Category: Writing – Worldbuilding

Worldbuilding Wednesday 9/13/17: Houses of Ill Repute

happy times in a bordello

How do (mostly male) adventurers spend their hard-won leisure time? They might visit a brothel. Game of Thrones has shown fantasy fans what such a brothel might look like, but whorehouses, or rollicking inns¬† filled with willing (or working) women have long been a staple of the genre, especially in sword and sorcery. Straight female …

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Worldbuilding Wednesday 9/6/17: Barbarians

A barbarian ready for action on the battlefield. Note the cleanly picked skeletons. (Conan the Barbarian, by Uncanny Knack)   Without dispute, pulp author Robert E. Howard invented the fantasy character trope of The Barbarian Hero, specifically with his creation Conan. But the roots were laid before that in the Tarzan tales of Edgar Rice …

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Worldbuilding Wednesday 8/30/17: Mundane Fare

Let’s face it. Most of the food in a typical Medieval European kingdom wasn’t very exciting. This is better than most, folks. Historically, the peasant staple in Europe and the Near East was porridge, which is, basically, a form of oatmeal —¬† whole grains boiled in water or milk, decanted into a bowl and eaten …

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Worldbuilding Wednesday 8/23/17: Jungle Girls

Jungle Girls are the female counterpart to Tarzan, Sabu, and countless other wild men and boys clad in flapping loincloths swinging through the trees. Modern interpretations of her began with Rima the Bird Girl, a character in the 1903 novel Green Mansions, which makes her older than Tarzan who debuted in 1912. Like Burrough’s creation …

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Worldbuilding Wednesday 8/16/17: Dragon Names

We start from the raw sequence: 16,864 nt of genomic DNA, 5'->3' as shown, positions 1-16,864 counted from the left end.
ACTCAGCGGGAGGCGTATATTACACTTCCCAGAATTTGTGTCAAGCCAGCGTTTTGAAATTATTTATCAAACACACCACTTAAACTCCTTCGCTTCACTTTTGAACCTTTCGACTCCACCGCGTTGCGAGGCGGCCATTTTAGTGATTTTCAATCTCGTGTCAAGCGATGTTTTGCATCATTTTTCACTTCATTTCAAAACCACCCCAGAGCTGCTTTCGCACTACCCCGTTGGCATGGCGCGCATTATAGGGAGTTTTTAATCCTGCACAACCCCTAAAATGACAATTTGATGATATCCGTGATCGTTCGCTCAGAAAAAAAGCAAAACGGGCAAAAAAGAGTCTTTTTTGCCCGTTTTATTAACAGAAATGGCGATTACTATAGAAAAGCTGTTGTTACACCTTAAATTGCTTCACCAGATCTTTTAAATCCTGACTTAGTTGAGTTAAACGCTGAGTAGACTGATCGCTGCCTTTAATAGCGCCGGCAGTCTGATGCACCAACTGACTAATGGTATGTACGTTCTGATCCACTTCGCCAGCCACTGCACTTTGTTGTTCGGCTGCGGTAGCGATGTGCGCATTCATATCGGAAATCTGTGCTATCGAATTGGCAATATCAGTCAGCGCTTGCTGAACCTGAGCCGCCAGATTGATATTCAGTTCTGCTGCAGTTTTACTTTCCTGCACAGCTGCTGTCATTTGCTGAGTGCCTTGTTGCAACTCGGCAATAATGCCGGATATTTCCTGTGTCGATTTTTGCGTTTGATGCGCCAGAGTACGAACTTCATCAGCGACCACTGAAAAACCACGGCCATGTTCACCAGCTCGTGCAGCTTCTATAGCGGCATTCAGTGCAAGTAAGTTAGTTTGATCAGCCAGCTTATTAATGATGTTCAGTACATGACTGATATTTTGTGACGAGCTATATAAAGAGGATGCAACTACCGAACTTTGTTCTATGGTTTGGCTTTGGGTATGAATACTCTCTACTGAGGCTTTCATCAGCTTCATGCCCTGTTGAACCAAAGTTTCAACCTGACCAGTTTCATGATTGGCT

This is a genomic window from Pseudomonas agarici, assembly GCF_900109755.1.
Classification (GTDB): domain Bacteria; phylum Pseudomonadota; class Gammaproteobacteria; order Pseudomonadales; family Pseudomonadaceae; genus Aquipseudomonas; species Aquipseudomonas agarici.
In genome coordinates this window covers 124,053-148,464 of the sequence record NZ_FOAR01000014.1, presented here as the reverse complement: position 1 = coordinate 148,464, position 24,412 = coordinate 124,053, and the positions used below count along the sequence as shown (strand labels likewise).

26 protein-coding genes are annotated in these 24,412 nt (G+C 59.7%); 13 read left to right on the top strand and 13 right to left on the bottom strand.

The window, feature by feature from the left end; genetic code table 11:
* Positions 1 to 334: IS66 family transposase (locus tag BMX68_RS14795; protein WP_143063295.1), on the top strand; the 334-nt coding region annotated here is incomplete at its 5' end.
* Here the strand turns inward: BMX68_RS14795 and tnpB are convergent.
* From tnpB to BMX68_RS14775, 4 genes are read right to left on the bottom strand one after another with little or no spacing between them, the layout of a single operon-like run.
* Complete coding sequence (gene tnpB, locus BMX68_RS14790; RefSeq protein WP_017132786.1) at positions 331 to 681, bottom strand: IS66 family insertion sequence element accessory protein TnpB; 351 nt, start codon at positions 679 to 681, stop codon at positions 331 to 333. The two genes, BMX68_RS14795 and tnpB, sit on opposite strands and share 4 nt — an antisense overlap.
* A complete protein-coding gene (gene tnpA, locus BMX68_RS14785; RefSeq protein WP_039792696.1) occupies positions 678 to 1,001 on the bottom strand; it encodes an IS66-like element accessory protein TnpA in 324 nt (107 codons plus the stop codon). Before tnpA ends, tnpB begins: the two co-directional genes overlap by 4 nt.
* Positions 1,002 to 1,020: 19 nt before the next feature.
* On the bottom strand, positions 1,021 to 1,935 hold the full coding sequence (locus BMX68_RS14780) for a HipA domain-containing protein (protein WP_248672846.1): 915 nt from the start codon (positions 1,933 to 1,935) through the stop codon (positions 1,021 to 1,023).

Dragon Names No other creature is as evocative of the contemporary fantasy genre as the dragon. They combine snakes, lizards, dinosaurs, large mammalian predators, and human intellects into one massive, armored, fire-breathing package. (Their drives, however, are their own.) The current version of the dragon dates from within the last 100 years. Tolkien gave us …

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Worldbuilding Wednesday, 8/9/17: Bureaucracies

Portrait of Auster Denoerval, by Virginie Carquin   Fantasy organizations are not limited to the grandiose and world-shaking. Scores of bureaucratic organizations run silently beneath the surface, serving to frustrate and stymie your characters in pursuit of their goals. Terry Pratchett, Franz Kafka, Gabriel Garcia Marquez, Stanislaw Lem, and J. K. Rowling all used them …

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Worldbuilding Wednesday, 8/2/17: Inns, Taverns, and Eateries

The Granddaddy of all Fantasy fiction tropes must surely be the Medieval Inn, with its open hearths and wenches in low-cut bodices, unsavory characters lurking about, and bowls of hot stew. (No less a luminary than Tolkien created the seminal template with The Prancing Pony.) In truth, inns served a vital function in the Medieval/Renaissance …

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Worldbuilding Wednesday, 7/26/17: Secret and Arcane Societies

Necromancy, by Lyndsey Hayes Secret and Arcane Societies Secret societies are a mainstay in popular fiction. (Just look at Dan Brown.) In fantasy and science fiction, we have the Bene Gesserit, The Dharma Initiative, The Talamasca, The Sith. In mundane life, there are many, from the sinister to the accepted. Freemasons are one. But there’s …

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Worldbuilding Wednesday, 7/19/17: Civic and Community Organizations

Not as glamorous as evil societies or those dedicated to dark magic. But every sizable town and city in a typical Medieval European society has them. There are guilds devoted to workers and tradesmen, merchants’ leagues, secret societies like Freemasons, civic leagues dedicated to improve some aspect of city life, and even rebels lurking below …

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Worldbuilding Wednesday, 7/12/17: Organizations Clearly Up to No Good

Fantasy fiction (and science fiction, for that matter) is full of secret societies, thieves’ guilds, Hellfire clubs, and other associations for like-minded individuals. Often these are major drivers of the plot. Frank Herbert’s Dune would not be the same but for the Bene Gesserit, or The Wheel of Time series for the Aes Sedai. H.P. …

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